Anna: She was. But the memories were more random. They weren’t triggered by anything in particular. They weren’t in chronological order, which turned out to be confusing and unsatisfying. It was a lot of work to make it right, but I am happy with the end result.
Stacey: Describe how you created “Skeleton,” a personification of Clare’s emotional baggage.
Anna: When I realized that Clare was getting completely overwhelmed, I knew that I needed to create someone or something that would be there to guide her through some of the scenes. It had to be someone who could be there at any time. Someone that she could have a complex relationship with. Skeleton was born early on and changed very little from draft to draft.
Stacey: I’m fascinated by Clare’s relationships with her brothers. At the beginning, Luke (the brother in/out of jail) is still Clare’s hero, but as she discovers more about him, that relationship begins to deteriorate. Conversely, her relationship with her brother Peter starts off rocky and grows in ways she doesn’t expect. Was it your intention when you started writing this book to have these brother relationships in counterpoint to each other?
Anna: Yes. In fact, originally I didn’t reveal who was in prison until half way through the book because I thought that would really make the reader feel how betrayed and shocking it is to find out that someone you love is capable of doing something terrible. My very wise critique group told me it wasn’t working. The “twist” turned out to be frustrating, and they felt betrayed by me instead of by Luke. I was, however, able to keep the trajectory of the relationships with each brother.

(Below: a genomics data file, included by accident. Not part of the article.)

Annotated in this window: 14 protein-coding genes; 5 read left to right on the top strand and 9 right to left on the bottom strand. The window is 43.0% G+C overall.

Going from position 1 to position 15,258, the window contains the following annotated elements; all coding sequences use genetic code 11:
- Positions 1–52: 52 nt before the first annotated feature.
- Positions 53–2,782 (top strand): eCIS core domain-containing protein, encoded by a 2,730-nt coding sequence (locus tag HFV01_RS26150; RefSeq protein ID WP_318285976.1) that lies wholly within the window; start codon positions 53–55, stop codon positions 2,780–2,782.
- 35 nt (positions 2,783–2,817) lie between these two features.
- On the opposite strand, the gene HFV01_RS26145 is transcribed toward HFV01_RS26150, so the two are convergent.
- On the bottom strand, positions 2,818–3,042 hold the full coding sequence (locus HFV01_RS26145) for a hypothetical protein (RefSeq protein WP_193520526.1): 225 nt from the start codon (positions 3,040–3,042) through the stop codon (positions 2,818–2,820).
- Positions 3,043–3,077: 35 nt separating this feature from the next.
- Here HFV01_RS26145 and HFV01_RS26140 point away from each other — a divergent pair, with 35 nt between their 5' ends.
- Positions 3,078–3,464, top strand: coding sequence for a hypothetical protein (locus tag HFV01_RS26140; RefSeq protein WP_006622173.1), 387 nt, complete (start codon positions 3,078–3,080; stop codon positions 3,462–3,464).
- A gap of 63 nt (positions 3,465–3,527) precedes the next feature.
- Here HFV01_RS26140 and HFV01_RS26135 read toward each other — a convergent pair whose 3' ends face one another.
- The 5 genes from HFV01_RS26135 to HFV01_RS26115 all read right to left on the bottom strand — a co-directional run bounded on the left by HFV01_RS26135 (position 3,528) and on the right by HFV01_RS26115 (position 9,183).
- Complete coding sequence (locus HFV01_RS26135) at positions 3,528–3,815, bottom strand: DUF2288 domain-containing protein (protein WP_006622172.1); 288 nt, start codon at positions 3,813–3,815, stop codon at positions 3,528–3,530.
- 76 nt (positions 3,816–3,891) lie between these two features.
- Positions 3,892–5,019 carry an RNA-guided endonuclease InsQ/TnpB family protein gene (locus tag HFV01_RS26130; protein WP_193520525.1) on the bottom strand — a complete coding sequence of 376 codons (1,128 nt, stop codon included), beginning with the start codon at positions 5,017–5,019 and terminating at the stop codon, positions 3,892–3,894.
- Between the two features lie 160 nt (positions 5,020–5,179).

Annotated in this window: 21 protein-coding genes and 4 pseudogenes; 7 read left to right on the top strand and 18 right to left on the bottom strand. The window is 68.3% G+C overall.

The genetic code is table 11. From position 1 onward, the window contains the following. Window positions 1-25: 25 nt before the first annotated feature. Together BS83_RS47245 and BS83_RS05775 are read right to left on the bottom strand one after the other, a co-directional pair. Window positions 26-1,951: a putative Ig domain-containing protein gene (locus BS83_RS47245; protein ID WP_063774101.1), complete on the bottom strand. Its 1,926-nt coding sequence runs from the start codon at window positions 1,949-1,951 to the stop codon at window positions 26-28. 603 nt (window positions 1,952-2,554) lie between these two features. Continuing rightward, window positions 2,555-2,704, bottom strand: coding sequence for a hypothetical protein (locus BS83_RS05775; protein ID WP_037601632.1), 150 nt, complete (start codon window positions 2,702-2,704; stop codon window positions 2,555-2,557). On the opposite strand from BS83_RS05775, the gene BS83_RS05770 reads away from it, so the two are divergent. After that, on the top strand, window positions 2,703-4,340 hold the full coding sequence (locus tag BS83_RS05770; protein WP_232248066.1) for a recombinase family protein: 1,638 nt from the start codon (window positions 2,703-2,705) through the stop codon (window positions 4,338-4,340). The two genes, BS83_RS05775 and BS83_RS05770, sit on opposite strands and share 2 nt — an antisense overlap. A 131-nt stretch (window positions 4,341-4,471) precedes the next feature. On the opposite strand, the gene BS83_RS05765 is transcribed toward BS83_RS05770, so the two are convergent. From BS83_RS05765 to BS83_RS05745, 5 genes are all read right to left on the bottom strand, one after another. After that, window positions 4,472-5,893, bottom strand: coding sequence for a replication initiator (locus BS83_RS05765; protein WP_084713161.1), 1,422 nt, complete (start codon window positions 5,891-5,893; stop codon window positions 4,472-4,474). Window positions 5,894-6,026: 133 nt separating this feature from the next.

With the reveal to the reader early on that Luke was the one in prison, it left room for the reader to evaluate Luke and Peter as people, and questioning why Luke was the one in jail when Peter, on the surface, feels more likely to be hurtful to someone. As Clare becomes more aware of the truth about Luke and starts to accept who he is as a whole person, she also becomes aware of who Peter is as whole person.
Stacey: In keeping with our Freshman Fifteens theme, what did you eat too much of freshman year of college?
Anna: I was a freshman at Whittier College (I transferred after one year to Long Beach State) and they had a cereal bar at every meal. So I’d pretty much eat a bowl of cereal with every meal as dessert. We would even sometimes grab the huge bag out of the bin and take it back to our dorm room. Fruit Loops, Captain Crunch. bunch of hard sugar-coated goodness that would rip up the inside of my mouth. But I loved it anyway.
Stacey: Thank you so much for chatting Anna! Go Whittier (my hometown)! LEARNING NOT TO DROWN is available now from Atheneum Books.
Anna Shinoda was raised in a mountain town so small it lacked a stoplight. She used to escape into the high branches of trees to read and dream stories, out of reach from her own family skeleton. Eventually, she climbed down with her debut novel, LEARNING NOT TO DROWN.